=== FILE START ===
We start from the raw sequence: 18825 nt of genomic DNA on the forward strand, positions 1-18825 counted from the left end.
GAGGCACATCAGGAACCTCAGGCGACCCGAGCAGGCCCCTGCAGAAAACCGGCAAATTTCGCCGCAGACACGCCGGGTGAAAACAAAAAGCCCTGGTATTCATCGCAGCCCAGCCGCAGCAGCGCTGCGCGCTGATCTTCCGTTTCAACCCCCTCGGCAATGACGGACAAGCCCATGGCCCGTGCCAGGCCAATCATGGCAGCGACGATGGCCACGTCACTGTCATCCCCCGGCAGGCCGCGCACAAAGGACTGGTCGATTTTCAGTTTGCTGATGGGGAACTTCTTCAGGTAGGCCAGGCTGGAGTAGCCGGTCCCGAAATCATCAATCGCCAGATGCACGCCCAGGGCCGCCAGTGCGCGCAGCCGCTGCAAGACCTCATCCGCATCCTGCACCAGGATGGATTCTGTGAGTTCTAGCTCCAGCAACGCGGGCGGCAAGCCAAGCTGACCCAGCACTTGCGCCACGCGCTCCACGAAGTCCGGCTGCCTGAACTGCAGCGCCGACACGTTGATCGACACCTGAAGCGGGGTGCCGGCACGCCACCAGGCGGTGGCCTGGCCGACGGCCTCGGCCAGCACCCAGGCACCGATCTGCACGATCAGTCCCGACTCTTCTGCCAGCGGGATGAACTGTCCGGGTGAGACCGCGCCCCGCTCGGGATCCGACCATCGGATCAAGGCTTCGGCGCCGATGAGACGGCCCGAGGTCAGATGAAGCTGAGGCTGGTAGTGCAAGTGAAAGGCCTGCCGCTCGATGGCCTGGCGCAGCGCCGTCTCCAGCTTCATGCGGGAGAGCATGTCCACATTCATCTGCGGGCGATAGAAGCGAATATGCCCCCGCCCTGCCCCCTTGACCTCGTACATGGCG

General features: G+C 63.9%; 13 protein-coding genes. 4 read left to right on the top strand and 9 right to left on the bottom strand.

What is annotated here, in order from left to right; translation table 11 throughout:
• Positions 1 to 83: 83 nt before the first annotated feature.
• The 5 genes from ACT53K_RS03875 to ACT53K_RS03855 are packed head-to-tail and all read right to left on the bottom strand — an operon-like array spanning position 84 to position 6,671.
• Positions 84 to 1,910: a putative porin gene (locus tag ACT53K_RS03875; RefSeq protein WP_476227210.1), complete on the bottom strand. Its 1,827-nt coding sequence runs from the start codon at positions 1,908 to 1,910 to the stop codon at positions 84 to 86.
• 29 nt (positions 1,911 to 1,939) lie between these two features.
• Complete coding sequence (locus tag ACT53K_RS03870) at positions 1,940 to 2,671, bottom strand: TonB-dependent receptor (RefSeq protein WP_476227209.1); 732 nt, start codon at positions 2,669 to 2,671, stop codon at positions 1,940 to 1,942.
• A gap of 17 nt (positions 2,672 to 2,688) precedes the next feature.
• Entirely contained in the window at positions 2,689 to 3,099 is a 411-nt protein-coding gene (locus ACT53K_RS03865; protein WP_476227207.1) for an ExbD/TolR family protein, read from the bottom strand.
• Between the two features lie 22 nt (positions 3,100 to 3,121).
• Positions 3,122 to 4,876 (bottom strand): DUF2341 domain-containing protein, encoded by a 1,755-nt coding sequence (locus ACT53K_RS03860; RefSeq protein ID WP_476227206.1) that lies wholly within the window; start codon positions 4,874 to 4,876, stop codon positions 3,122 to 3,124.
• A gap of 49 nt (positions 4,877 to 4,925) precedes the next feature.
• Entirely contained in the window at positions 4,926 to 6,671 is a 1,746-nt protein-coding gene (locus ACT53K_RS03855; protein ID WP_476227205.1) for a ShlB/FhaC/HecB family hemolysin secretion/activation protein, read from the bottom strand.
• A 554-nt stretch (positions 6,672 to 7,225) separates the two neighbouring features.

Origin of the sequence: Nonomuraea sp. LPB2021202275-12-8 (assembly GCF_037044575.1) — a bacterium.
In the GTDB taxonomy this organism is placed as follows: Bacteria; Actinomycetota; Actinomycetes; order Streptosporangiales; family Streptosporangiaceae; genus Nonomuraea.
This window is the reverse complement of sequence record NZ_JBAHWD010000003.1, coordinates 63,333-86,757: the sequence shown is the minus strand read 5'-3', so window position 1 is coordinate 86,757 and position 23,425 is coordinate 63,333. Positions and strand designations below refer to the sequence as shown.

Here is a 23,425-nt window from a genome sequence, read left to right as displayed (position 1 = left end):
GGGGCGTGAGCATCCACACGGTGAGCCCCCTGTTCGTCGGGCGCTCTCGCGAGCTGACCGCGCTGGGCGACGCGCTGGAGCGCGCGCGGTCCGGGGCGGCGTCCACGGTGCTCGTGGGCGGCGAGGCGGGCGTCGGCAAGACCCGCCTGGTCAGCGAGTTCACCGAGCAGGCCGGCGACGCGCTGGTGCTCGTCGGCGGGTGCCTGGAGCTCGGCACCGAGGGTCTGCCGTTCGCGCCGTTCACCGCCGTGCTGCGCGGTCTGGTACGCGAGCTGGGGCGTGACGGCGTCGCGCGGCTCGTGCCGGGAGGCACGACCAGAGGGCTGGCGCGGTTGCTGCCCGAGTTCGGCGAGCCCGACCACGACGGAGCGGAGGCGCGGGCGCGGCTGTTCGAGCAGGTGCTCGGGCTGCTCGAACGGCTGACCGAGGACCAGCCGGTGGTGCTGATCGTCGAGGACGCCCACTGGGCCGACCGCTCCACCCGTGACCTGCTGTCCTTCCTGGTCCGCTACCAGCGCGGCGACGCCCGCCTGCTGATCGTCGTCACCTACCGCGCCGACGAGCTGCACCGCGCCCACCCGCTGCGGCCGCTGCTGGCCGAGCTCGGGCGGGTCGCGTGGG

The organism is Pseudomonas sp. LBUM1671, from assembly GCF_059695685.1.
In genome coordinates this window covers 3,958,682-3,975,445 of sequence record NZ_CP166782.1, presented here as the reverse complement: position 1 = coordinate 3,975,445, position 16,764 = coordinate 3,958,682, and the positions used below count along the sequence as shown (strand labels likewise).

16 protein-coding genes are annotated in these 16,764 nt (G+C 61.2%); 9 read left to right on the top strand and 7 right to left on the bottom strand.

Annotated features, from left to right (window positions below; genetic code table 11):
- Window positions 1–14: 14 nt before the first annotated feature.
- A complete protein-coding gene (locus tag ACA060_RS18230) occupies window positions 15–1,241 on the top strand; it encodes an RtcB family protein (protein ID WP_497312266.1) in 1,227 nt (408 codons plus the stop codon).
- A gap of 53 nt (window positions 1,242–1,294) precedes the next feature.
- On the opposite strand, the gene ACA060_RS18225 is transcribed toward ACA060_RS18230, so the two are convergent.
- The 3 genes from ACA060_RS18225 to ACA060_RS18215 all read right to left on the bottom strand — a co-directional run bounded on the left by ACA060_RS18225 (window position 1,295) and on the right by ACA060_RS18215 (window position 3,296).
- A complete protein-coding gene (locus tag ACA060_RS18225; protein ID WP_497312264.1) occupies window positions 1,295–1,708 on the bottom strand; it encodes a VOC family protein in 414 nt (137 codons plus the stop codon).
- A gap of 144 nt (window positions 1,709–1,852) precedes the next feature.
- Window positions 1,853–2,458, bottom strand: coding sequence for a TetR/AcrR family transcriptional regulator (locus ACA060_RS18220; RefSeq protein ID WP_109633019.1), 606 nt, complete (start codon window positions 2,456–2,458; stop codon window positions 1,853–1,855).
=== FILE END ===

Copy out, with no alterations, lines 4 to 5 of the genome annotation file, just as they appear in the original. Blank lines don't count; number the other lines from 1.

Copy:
What is annotated here, in order from left to right; translation table 11 throughout:
• Positions 1 to 83: 83 nt before the first annotated feature.